CRD faces compost quandary

Local News

Oct. 24, local composting business Pedal to Petal sent out an email to its clients in response to the Capital Regional District’s (CRD) recent processing problems with the kitchen scraps strategy. In the email, Pedal to Petal says the CRD’s strategy is failing due to a lack of facilities to handle the scraps collected. The business says that environmentally concerned citizens will be wasting their efforts separating garbage and having it picked up by the municipality, because it will end up in the Hartland Landfill anyway.

Pedal to Petal is a community-centred compost pick-up business that launched in 2008. The business picks up buckets of approved kitchen scraps, and takes the material by bike to be composted at a small, nearby facility. The resulting compost is then donated or sold to urban farmers, or sent to support Small Plot Intensive (SPIN) farming projects for local gardeners around the city. The business’s goal is to enact an “ethical management of organic waste,” as the email states, and to support urban agriculture while using kitchen scraps to naturally enrich the soil.

In 2012, the CRD implemented its kitchen scraps collection program, which aims to lower the volume of compostable waste sent to the Hartland Landfill. This initiative is parallel to the CRD’s overall goal of diverting 70 per cent of waste otherwise sent to the Hartland Landfill by 2015 and to prevent the need for another landfill in the area. By 2015, the CRD plans to ban kitchen scraps from the Hartland Landfill.

Monique Booth of the CRD’s Parks and Environmental Services Department says, “The CRD is committed to diverting kitchen scraps from the landfill as part of our regional waste-reduction goals. With the recent licence suspension of Foundation Organics, we have presented a number of processing options to the Environmental Services Committee, and we hope to have direction on which option they would like us to proceed with by mid-November from our Board.”

Booth is referring to the recent appeal process that resulted in a suspension of the composting licence that belonged to Stanhope Dairy Farm’s Foundation Organics Ltd., a composting facility on Old East Road. Because of non-compliance to the CRD’s Composting Facilities Regulation Bylaw and to some of the terms of its Recycler Licence, Foundation Organics’ licence was conditionally suspended and all shipments of food waste to its facility were temporarily stopped. Foundation Organics was directed to remove all existing compost from its facility by Oct. 25, 2013. The facility has been advised to submit a revised Recycler Licence and hope to resume activities soon.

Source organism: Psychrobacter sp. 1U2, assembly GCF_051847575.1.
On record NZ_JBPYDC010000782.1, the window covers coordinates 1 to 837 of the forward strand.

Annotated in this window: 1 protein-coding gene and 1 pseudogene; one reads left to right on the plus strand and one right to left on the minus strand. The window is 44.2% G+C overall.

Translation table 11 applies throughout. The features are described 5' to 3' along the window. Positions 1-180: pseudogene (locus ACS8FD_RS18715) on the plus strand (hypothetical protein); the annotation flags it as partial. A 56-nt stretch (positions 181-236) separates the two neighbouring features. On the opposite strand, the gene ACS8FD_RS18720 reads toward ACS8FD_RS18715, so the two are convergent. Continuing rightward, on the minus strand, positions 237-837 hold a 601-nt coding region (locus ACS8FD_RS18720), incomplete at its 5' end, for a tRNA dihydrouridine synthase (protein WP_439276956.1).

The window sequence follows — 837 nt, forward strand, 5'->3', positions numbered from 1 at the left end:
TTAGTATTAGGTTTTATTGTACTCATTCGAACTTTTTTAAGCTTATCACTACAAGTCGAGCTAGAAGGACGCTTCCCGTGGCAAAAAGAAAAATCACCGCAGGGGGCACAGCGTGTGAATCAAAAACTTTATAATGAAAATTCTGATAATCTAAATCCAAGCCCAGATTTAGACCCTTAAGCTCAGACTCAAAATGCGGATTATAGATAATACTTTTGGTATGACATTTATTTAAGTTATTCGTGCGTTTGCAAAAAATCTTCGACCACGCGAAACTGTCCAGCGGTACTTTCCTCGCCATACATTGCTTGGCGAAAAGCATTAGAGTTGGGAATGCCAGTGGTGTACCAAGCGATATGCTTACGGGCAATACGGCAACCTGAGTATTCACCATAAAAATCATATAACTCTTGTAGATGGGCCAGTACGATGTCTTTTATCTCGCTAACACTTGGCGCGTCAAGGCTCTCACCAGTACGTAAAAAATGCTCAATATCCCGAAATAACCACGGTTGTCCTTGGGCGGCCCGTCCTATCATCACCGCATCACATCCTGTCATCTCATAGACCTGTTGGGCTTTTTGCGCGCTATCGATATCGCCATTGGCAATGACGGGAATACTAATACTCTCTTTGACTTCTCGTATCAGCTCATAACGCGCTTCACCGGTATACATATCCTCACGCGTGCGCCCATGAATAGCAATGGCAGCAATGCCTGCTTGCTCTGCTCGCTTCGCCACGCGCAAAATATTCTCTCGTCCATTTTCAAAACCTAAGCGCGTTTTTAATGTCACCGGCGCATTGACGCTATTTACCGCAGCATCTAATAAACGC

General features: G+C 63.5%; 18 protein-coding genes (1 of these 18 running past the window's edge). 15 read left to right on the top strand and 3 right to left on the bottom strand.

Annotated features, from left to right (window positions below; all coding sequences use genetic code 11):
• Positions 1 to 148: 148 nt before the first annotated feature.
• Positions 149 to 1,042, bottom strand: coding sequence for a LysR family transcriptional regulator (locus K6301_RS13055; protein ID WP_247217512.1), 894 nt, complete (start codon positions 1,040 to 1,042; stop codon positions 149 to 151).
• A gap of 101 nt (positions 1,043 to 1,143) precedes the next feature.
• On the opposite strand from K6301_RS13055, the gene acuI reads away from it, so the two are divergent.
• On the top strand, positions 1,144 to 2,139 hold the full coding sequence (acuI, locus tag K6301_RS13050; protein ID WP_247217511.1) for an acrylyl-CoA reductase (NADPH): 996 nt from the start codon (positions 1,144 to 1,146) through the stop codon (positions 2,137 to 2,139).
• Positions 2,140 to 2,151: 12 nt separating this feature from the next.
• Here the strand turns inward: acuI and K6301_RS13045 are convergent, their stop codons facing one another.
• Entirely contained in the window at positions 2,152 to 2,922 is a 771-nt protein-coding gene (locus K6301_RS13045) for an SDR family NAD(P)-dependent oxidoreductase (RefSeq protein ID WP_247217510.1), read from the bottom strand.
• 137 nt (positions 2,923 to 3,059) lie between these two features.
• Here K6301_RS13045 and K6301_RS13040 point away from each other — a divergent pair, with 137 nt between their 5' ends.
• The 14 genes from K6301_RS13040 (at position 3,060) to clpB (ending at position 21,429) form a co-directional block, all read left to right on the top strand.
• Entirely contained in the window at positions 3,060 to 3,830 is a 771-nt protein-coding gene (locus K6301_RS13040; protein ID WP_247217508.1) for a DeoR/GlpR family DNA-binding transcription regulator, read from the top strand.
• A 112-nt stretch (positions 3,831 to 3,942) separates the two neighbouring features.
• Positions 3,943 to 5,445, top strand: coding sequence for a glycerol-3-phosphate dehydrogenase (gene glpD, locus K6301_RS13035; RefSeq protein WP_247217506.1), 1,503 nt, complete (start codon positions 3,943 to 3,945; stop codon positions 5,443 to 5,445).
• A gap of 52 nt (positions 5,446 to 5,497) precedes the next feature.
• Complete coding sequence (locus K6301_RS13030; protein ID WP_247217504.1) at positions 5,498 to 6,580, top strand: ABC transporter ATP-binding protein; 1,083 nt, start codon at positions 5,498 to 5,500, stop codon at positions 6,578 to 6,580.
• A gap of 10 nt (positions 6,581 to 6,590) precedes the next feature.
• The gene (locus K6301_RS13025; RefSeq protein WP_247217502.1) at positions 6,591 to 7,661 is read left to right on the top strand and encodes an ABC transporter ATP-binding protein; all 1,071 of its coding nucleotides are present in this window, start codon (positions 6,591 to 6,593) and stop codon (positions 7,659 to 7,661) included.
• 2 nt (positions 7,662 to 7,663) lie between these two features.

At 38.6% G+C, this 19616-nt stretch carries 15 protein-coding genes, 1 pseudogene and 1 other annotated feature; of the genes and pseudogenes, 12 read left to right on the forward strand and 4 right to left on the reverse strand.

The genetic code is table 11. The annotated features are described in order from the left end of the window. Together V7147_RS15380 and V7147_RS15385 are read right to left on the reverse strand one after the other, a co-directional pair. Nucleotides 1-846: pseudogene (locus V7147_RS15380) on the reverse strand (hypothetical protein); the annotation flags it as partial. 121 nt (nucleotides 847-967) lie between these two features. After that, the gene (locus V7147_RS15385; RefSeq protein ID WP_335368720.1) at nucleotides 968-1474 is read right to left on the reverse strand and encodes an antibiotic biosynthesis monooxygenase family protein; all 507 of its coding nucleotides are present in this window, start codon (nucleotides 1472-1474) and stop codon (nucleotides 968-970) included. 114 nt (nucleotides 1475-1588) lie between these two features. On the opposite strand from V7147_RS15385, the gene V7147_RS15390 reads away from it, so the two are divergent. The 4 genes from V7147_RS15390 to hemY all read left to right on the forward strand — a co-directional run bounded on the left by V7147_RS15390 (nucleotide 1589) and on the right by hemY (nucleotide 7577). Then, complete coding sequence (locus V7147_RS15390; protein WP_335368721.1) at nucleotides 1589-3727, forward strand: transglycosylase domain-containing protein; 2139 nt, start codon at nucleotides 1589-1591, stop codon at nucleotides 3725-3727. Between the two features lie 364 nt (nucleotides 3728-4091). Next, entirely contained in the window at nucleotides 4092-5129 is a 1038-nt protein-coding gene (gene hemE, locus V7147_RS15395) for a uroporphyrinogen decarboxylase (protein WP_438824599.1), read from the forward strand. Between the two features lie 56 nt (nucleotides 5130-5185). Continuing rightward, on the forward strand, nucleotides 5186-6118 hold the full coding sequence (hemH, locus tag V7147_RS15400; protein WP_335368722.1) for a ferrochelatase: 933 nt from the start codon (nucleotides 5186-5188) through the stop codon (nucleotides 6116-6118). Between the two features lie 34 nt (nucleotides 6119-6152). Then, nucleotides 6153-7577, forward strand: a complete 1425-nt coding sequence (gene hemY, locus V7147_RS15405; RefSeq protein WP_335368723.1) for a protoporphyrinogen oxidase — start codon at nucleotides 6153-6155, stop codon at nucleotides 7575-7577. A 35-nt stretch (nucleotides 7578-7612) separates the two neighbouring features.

Currently, the City of Victoria has the Green Bin Program in place to collect residents’ kitchen scraps. The City of Victoria says that, temporarily, these scraps are taken up to Fisher Road Composting in the Cowichan Valley because of the suspension of Foundation Organics’ licence. Other municipalities, such as Saanich and Oak Bay, plan to join in with the Regional Kitchen Scraps Strategy, but they may encounter difficulties due to a lack of facilities to process these organic food wastes.

Pedal to Petal said in its email, “Only with Pedal to Petal can you be sure that your compost is being used for what it should be.” The message says that the current Green Bin Program of the City of Victoria is not guaranteed to be an effective way to responsibly reuse scraps. Pedal to Petal says it has lost 40 per cent of its clients because of the Green Bin Program. The business is “bracing for another significant loss in the coming 2015 ‘landfill ban,’” say operators.

Pedal to Petal encourages citizens who currently segregate their wastes, and those that responsibly compost in their own backyards, to continue to do so. However, as pointed out by Pedal to Petal, an Oct. 23 CRD report to the environmental services committee said, “there may be a potential shortfall in kitchen scraps processing capacity leading up to the 2015 kitchen scraps landfill ban,” and that the committee approved a Sept. 23 motion to “continue with the material being landfilled in the event capacity is reached.”

The Oct. 23 report suggests that the Regional Kitchen Scraps Strategy “be delayed until sufficient private sector kitchen scraps processing capacity is established” and that the CRD “continue to operate the existing Hartland kitchen scraps transfer station for local government haulers . . . and contract for processing capacity in the Cowichan Valley Regional District with the material being landfilled in the event capacity is reached.”

Booth says the CRD is currently working on options for waste processing and hopes to resolve this environmental issue soon.